wanted to know about federal and provincial social program benefit levels in Ontario.
This factsheet is mostly benefit levels and rates - to find corresponding program information, do a Google search using any program name from the list below...

This factsheet contains current rate information (benefit levels)
for the following federal and Ontario programs:

* Federal Income Security and tax benefit programs
----- Old Age Security, Guaranteed Income Supplement, the Allowance (formerly Spouse's Allowance)
----- Canada Pension Plan
----- Harmonized Sales Tax Credit
----- Working Income Tax Benefit Credit
----- War Veterans Allowance
----- Employment Insurance
----- Canada Child Tax Benefit (incl. the Basic Child Tax Benefit, the National Child Benefit Supplement, the Child Disability Benefit and the Universal Child Care Benefit)
----- Medical Expense Tax Credit

* Ontario income assistance programs
----- Ontario Works - Social Assistance rates + earnings exemptions and incentives
----- Ontario Disability Support Program - Social Assistance rates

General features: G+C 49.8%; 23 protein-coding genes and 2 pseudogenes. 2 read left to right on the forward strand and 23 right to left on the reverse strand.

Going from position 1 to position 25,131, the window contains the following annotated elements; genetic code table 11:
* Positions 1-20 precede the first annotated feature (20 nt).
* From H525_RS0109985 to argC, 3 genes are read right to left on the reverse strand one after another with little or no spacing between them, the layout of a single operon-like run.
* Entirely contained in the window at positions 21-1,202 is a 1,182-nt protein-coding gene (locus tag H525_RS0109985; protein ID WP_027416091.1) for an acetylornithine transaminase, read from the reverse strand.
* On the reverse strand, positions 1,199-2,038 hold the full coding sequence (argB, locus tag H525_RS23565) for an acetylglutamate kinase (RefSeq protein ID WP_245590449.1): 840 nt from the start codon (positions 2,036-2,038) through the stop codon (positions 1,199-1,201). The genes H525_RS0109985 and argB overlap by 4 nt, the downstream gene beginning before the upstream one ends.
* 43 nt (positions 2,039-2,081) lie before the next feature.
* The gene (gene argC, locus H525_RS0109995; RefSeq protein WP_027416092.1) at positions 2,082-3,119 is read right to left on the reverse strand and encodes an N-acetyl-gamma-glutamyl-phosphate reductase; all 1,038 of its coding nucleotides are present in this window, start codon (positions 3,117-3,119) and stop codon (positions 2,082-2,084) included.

----- Ontario Guaranteed Annual Income System (provincial top-up for Ontario seniors receiving the Guaranteed Income Supplement under the federal Old Age Security program)
----- Ontario Child Benefit
----- Ontario Child Care Supplement for Working Families
----- Ontario Trillium Benefit
(replaces former energy, property and sales tax credits)
----- Assistance for Children with Severe Disabilities

Found in:
Tip Sheet List - (check this link for more recent updates)
[ Community Advocacy & Legal Centre - a non-profit community legal clinic
serving low income residents of Hastings, Prince Edward and Lennox & Addington counties.]



1. The Ontario Ministry of Community and Social Services produces this excellent guide to current benefit levels under Ontario's social assistance programs, but it doesn't appear anywhere on their website. <BOOOOOOO!!>

The link above is to a copy of the pension and rate table posted on the website of the Community Advocacy & Legal Centre in Belleville:

2. Although this fact sheet was prepared from an Ontario perspective, it's also a useful reference sheet of federal benefits payable everywhere across Canada.
Highly recommended!


- Go to the Ontario Government Links page:

9. Right-wing Fraser Institute now claims it is not right-wing - September 8

NEW from

Right-wing Fraser Institute now claims it is not right-wing
September 8, 2014
Everything you thought you knew is wrong. Up is down. Down is up. And now the right-wing Fraser Institute says it has no ideology except Truth itself. That's right. The think tank says it shouldn't be characterized as conservative because its work is "not value-based, it's driven by data." Fraser Institute president Niels Veldhuis made the comment in response to queries from the Toronto Star about whether the charity was under audit by the Canada Revenue Agency.